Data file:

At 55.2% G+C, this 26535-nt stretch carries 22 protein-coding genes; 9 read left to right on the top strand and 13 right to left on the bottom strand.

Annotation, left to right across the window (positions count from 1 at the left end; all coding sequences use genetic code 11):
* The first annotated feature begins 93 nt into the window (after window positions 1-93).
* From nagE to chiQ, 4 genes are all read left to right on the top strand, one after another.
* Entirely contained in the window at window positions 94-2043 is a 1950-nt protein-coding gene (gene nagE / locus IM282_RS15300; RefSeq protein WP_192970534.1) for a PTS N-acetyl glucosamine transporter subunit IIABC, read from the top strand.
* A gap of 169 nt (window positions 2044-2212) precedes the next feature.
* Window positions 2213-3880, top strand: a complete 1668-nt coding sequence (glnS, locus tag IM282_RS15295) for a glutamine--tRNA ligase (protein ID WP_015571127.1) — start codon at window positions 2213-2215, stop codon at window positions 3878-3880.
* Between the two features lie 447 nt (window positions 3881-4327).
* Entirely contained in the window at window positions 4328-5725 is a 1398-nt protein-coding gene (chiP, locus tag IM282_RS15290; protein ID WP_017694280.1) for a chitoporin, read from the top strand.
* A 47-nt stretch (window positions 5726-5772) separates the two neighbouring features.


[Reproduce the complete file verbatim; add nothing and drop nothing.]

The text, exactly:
At 55.2% G+C, this 26535-nt stretch carries 22 protein-coding genes; 9 read left to right on the top strand and 13 right to left on the bottom strand.

Annotation, left to right across the window (positions count from 1 at the left end; all coding sequences use genetic code 11):
* The first annotated feature begins 93 nt into the window (after window positions 1-93).
* From nagE to chiQ, 4 genes are all read left to right on the top strand, one after another.
* Entirely contained in the window at window positions 94-2043 is a 1950-nt protein-coding gene (gene nagE / locus IM282_RS15300; RefSeq protein WP_192970534.1) for a PTS N-acetyl glucosamine transporter subunit IIABC, read from the top strand.
* A gap of 169 nt (window positions 2044-2212) precedes the next feature.
* Window positions 2213-3880, top strand: a complete 1668-nt coding sequence (glnS, locus tag IM282_RS15295) for a glutamine--tRNA ligase (protein ID WP_015571127.1) — start codon at window positions 2213-2215, stop codon at window positions 3878-3880.
* Between the two features lie 447 nt (window positions 3881-4327).
* Entirely contained in the window at window positions 4328-5725 is a 1398-nt protein-coding gene (chiP, locus tag IM282_RS15290; protein ID WP_017694280.1) for a chitoporin, read from the top strand.
* A 47-nt stretch (window positions 5726-5772) separates the two neighbouring features.